"It's mind-boggling," said Myra Turley, a caseworker for Good Shepherd Center for Homeless Women in Echo Park. "I want to know (who) their sources are. I want to hang up the phone and call the Pasadena animal shelter and find out."

A 1991 report by the Feminist Majority Foundation, a research and lobbying group for women's rights, found four times as many shelters for animals in the nation as there are for battered women.

"It's so shocking," said Katherine Spillar, the group's national director. "Given the number of people on the streets . . . it seems absolutely excessive that we spend this kind of money on animals. . . . The people who are building these extravagant shelters for animals should think about what they can do for people."

But psychologist Alan Entin, who has done research on families and pets, is unsurprised by the big hearts and wallets of animal lovers.

"I think that a lot of people have trouble dealing with people, and what they end up doing is lavishing a lot of attention and affection on animals that they cannot show directly to people," said the Richmond, Va., therapist.

The Pasadena complex is only part of a nationwide movement toward kinder, gentler animal centers. Shelters nationwide are grooming themselves to make their buildings seem more inviting, said Nicholas Gillman, a field representative for the Humane Society of the United States. The Pasadena shelter apparently has more amenities than most of the 3,600 animal shelters in the country, Gillman said, but the $4.3-million price tag is not considered extravagant.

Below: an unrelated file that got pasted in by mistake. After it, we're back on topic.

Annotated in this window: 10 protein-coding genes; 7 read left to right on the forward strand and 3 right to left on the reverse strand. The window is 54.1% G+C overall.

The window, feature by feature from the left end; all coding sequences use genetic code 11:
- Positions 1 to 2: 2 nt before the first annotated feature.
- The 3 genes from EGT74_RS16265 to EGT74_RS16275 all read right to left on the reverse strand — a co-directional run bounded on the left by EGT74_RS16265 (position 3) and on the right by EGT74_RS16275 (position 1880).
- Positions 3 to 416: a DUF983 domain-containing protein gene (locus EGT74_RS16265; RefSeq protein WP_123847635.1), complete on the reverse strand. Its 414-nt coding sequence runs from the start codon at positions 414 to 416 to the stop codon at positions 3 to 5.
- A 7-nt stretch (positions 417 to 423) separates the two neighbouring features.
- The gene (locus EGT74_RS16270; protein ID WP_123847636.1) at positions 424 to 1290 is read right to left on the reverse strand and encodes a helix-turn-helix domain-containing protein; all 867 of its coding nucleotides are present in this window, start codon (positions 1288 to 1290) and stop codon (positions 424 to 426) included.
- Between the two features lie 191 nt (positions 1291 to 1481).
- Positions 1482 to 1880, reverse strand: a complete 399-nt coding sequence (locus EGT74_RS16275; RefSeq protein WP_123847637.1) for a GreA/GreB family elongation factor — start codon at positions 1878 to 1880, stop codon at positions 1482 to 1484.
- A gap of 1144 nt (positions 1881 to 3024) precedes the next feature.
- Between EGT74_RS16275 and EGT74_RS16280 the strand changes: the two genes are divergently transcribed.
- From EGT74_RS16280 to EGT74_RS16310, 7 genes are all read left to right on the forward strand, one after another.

The society raised money for the shelter over the past three years through fund-raising parties and appeals in the group's newsletter, mailed to 2,500 members. Two donors pledged a total of $250,000. But the society still is $1 million short of the $2.5-million fund-raising goal. An additional $1.5 million will come from a savings account that has been built up since the late 1960s, when the expansion was first envisioned, McNall said.

The complex includes an animal hospital with a spay-neuter room--and facilities for putting animals to death by lethal injection. For the first time, the shelter will require each adopted animal to be spayed or neutered.

At the volunteer activities center, people will peruse the lost-and-found ads and try to match shelter animals with descriptions. In the auditorium, up to 150 people can listen to lectures by animal behavior specialists or wildlife conservation experts.

Volunteers also will continue a program to take shelter animals to visit nursing home residents.

Every potential animal adopter will be required to fill out a four-page questionnaire. The idea is to weed out deadbeat animal owners, such as the one who returned a dog to the shelter complaining that "it didn't match my furniture," McNall said.

The upgraded Pasadena complex is on the same 1 1/2 acres as the old one. The original shelter opened in 1907 and took in abandoned human babies as well as stray animals. The babies were long ago moved to new quarters; now it's the animals' turn.

"Animals have rights too, just like people," McNall said. "They have that right to be respected, and they also have the right to be well-cared for and given all the necessities to have a quality environment and quality life."